|Archive Cast Forum RSS Books! Poll Results About Search Fan Art Podcast More Stuff Random Support on Patreon|
Updates: Monday, Tuesday, Thursday, Friday; reruns all other days
1 Prof. Jones: Maybe we've discovered Arthur's Round Table! Wouldn't that be something?
2 Monty: You're conflating Arthur's alleged birthplace of Tintagel with his court at Camelot. The Round Table wouldn't be here, even if it existed.
3 Prof. Jones: We don't know where Camelot was. It could have been the same place! What makes you so sure this isn't the Round Table?
4 Monty: Well, it's square. And it's a chair.
First (1) | Previous (3647) | Next (3649) || Latest Rerun (1633) |
Latest New (3750)|
First 5 | Previous 5 | Next 5 | Latest 5
Cliffhangers theme: First | Previous | Next | Latest || First 5 | Previous 5 | Next 5 | Latest 5
This strip's permanent URL: http://www.irregularwebcomic.net/3648.html
Annotations off: turn on
Annotations on: turn off
King Arthur famously had a Round Table at his court in the castle of Camelot, this being the table at which he and his knights would sit to discuss the affairs of state and the kingdom. The idea of the table being round was that it had no head of the table, traditionally where the most powerful person present would sit. This symbolically implied that all people seated around the table were equals, which was a sign of Arthur's wisdom and magnanimity in understanding that his knights were as important to maintaining order in the kingdom as he was.
Camelot, being (we think) a mythical place, has no definitive location within the British Isles. One popular theory places it at Winchester, some 100 km south-west of London. One thing Winchester has going for it is that it has an ancient castle, and within the only remaining part of it - the more recently added Great Hall - can be found an old round table, decorated with a painting of King Arthur and the names of his knights around the edge:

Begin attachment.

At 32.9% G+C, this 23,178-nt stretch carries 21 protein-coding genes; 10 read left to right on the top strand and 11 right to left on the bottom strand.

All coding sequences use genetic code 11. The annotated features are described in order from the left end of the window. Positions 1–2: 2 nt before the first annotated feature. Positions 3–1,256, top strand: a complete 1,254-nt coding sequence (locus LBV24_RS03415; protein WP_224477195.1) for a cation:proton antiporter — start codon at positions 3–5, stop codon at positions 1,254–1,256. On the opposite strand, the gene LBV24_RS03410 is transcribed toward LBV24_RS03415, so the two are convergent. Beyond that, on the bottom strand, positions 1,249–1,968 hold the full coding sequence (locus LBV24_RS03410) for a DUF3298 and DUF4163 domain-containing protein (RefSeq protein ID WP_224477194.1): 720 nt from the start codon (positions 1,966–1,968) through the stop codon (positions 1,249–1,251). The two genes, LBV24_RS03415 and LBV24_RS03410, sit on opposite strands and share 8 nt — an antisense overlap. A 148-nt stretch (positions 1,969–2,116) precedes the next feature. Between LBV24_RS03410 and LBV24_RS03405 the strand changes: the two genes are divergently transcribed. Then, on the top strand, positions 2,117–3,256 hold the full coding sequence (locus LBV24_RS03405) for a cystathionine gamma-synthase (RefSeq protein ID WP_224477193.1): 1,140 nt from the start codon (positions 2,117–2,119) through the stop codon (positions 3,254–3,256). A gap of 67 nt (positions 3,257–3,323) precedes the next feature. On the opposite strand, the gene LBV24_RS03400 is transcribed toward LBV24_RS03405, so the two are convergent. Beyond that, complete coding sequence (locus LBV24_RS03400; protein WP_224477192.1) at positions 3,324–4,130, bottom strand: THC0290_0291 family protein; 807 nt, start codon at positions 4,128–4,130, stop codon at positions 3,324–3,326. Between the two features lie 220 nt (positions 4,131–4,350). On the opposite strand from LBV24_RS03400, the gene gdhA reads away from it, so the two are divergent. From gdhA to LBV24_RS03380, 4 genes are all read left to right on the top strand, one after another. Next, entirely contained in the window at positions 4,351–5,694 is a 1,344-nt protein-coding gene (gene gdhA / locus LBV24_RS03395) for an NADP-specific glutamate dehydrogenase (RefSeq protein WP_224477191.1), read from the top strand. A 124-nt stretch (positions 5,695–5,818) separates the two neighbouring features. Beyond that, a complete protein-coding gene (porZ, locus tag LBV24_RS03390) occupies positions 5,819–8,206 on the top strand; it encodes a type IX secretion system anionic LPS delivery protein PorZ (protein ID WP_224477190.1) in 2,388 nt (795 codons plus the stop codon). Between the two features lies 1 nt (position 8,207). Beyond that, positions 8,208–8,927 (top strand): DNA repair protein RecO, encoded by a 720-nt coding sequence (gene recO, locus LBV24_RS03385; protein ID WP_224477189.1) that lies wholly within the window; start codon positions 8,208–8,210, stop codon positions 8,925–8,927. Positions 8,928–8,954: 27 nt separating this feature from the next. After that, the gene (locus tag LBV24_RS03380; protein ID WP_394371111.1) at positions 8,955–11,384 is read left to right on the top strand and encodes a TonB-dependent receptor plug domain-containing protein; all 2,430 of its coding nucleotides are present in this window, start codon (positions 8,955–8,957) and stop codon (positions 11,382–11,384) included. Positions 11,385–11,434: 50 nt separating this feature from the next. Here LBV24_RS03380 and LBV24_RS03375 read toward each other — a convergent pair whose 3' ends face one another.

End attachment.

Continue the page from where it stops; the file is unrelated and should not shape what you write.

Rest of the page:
Although it looks impressive, this table is actually an artefact of the 13th century, some 700 or so years after Arthur's mythical reign. The wood dates from that period, but the painting was done in the 16th century on the orders of King Henry VIII, as could be guessed by the prominent Tudor rose in the middle, and the fact that "King Arthur" bears a striking resemblance to King Henry VIII himself. Henry was presumably enamoured with the story of King Arthur, and fancied himself in that mould.
 And, coincidentally, the place where I spent my very first night ever in England. My wife and I flew into Heathrow Airport, picked up a hire care, and immediately drove away from London, our intention being to take a tour of the countryside first and finish our holiday in London at the end. A few hours later we ended up in Winchester, and decided that was enough driving for jetlagged people, so stopped to spend the night. It turned out to be a wonderful place to stay and explore.
LEGO® is a registered trademark of the LEGO Group of companies,
which does not sponsor, authorise, or endorse this site.|
This material is presented in accordance with the LEGO® Fair Play Guidelines.